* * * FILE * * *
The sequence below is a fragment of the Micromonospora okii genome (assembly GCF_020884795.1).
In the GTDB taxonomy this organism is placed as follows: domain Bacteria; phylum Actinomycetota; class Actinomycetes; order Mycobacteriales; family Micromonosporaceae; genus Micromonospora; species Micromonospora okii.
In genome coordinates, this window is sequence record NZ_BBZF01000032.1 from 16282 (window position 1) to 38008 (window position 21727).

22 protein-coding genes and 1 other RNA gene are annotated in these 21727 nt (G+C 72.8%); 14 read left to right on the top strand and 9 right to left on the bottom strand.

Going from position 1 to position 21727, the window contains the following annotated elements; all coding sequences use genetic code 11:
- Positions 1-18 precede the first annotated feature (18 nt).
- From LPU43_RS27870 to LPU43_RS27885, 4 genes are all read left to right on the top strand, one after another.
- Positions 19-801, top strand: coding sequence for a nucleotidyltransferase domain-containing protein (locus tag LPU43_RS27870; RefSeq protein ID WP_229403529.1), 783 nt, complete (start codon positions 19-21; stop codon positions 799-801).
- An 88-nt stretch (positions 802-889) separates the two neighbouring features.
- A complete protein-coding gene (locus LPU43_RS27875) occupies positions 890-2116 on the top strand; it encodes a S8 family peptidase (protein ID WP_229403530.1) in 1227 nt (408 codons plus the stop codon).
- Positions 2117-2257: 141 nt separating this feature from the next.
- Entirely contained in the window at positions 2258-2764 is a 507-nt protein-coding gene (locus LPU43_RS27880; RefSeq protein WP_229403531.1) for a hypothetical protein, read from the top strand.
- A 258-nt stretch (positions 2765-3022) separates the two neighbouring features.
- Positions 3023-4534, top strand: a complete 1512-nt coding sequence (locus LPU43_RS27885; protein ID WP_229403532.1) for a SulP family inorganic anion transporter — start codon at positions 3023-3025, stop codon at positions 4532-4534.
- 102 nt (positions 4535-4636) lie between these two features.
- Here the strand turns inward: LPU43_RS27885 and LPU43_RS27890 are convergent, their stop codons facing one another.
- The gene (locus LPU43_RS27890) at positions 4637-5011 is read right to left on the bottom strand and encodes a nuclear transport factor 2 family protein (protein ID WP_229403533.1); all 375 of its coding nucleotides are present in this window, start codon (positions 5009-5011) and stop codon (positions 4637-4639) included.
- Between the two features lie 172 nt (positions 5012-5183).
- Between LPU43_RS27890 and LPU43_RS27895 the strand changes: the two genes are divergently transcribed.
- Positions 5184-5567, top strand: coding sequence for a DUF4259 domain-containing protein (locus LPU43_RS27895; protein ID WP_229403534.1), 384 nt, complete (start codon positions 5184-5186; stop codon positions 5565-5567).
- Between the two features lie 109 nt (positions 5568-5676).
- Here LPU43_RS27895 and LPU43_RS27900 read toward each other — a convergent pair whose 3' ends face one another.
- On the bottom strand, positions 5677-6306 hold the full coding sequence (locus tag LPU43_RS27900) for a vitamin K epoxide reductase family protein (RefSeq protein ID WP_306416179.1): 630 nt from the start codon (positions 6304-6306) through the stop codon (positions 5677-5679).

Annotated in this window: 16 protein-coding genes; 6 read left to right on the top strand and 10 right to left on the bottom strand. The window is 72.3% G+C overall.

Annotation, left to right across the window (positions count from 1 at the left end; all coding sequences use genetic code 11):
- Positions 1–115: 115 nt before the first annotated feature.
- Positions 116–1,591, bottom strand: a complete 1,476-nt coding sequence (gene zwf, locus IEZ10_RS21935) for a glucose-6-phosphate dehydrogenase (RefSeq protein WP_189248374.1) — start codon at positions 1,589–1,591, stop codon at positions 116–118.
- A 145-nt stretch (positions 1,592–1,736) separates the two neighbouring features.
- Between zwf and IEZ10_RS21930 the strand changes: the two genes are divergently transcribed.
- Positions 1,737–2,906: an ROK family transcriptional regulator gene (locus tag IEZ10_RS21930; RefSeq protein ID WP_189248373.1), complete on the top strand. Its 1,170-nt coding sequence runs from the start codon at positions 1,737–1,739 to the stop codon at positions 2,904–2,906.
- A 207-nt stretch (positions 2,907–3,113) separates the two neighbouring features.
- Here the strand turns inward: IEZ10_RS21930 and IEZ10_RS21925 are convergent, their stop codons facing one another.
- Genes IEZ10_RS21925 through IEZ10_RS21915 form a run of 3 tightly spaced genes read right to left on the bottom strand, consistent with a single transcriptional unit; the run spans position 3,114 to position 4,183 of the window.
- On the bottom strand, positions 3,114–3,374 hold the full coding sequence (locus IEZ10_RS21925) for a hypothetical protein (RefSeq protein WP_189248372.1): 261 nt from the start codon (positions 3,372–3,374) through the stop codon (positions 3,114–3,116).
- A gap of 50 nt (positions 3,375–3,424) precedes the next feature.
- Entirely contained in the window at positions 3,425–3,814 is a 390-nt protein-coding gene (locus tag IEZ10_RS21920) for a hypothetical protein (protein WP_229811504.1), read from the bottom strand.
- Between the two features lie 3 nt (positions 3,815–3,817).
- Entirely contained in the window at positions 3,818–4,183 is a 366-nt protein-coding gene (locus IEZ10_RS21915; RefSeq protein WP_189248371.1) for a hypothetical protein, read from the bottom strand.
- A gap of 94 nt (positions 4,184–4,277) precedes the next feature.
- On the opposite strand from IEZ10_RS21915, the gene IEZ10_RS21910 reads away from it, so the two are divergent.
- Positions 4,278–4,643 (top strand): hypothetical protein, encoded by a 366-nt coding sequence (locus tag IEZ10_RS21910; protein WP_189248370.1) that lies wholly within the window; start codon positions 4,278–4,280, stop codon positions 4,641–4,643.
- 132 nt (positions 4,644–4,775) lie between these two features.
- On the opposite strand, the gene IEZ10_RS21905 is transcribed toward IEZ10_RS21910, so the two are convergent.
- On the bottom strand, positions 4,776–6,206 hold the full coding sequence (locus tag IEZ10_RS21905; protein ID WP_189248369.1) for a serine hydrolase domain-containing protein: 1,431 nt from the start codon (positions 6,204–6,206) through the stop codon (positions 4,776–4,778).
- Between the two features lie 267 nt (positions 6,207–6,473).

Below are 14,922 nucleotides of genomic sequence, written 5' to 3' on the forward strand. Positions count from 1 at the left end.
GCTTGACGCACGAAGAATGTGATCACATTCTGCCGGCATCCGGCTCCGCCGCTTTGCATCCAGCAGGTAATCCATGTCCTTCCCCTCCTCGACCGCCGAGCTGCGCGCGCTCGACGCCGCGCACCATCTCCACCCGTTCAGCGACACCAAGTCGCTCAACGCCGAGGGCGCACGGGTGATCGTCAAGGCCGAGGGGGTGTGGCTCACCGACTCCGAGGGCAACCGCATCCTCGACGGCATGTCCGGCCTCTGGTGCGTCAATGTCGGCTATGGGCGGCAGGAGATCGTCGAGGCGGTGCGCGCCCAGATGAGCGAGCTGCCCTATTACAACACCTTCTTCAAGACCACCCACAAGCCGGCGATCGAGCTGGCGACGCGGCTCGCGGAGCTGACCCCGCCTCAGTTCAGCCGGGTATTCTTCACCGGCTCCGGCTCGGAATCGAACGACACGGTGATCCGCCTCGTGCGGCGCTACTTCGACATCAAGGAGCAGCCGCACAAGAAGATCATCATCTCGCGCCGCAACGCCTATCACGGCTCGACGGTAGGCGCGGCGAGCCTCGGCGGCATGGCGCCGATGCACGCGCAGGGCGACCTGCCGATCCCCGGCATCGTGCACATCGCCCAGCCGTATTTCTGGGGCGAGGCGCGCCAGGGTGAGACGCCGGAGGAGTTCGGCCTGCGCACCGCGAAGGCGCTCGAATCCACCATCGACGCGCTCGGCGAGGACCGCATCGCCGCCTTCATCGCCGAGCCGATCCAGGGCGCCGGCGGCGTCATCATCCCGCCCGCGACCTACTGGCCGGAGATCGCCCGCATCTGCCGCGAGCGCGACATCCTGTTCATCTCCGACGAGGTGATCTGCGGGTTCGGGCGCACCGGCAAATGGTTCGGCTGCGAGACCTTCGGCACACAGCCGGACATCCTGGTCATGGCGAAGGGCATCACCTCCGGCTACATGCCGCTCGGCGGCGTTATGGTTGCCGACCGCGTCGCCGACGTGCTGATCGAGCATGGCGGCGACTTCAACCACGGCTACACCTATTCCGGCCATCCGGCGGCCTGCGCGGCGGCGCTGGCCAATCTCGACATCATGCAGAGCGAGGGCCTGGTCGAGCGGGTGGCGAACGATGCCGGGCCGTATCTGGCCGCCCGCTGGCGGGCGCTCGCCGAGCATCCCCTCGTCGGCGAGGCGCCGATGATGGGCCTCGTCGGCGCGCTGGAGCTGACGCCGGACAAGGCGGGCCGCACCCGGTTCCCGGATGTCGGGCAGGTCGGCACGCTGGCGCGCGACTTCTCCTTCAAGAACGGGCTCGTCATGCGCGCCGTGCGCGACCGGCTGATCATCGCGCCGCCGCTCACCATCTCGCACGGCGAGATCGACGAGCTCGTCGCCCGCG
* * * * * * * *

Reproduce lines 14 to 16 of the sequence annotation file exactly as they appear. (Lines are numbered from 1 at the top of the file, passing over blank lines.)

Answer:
- Positions 3023-4534, top strand: a complete 1512-nt coding sequence (locus LPU43_RS27885; protein ID WP_229403532.1) for a SulP family inorganic anion transporter — start codon at positions 3023-3025, stop codon at positions 4532-4534.
- 102 nt (positions 4535-4636) lie between these two features.
- Here the strand turns inward: LPU43_RS27885 and LPU43_RS27890 are convergent, their stop codons facing one another.